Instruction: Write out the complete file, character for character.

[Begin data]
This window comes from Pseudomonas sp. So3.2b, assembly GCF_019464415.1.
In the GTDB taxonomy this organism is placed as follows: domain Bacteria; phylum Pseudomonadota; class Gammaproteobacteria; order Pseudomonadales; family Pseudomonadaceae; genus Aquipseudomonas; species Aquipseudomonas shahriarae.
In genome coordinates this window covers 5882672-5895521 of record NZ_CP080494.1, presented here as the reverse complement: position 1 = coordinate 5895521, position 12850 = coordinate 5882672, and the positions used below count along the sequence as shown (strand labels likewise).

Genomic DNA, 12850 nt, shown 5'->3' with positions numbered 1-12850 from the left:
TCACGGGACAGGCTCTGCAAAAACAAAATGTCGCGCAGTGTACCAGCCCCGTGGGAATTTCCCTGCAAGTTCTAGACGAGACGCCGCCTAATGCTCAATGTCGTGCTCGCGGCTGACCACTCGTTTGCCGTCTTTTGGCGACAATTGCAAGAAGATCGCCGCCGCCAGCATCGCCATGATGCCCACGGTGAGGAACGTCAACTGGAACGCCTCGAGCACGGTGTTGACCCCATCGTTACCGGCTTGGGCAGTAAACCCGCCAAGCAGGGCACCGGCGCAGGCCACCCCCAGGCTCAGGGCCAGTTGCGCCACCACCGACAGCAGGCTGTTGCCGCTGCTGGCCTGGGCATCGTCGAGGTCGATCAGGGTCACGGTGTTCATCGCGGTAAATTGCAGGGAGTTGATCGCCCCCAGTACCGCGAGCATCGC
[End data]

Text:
This window comes from Pseudomonas sp. So3.2b, assembly GCF_019464415.1.
In the GTDB taxonomy this organism is placed as follows: domain Bacteria; phylum Pseudomonadota; class Gammaproteobacteria; order Pseudomonadales; family Pseudomonadaceae; genus Aquipseudomonas; species Aquipseudomonas shahriarae.
In genome coordinates this window covers 5882672-5895521 of record NZ_CP080494.1, presented here as the reverse complement: position 1 = coordinate 5895521, position 12850 = coordinate 5882672, and the positions used below count along the sequence as shown (strand labels likewise).

Genomic DNA, 12850 nt, shown 5'->3' with positions numbered 1-12850 from the left:
TCACGGGACAGGCTCTGCAAAAACAAAATGTCGCGCAGTGTACCAGCCCCGTGGGAATTTCCCTGCAAGTTCTAGACGAGACGCCGCCTAATGCTCAATGTCGTGCTCGCGGCTGACCACTCGTTTGCCGTCTTTTGGCGACAATTGCAAGAAGATCGCCGCCGCCAGCATCGCCATGATGCCCACGGTGAGGAACGTCAACTGGAACGCCTCGAGCACGGTGTTGACCCCATCGTTACCGGCTTGGGCAGTAAACCCGCCAAGCAGGGCACCGGCGCAGGCCACCCCCAGGCTCAGGGCCAGTTGCGCCACCACCGACAGCAGGCTGTTGCCGCTGCTGGCCTGGGCATCGTCGAGGTCGATCAGGGTCACGGTGTTCATCGCGGTAAATTGCAGGGAGTTGATCGCCCCCAGTACCGCGAGCATCGC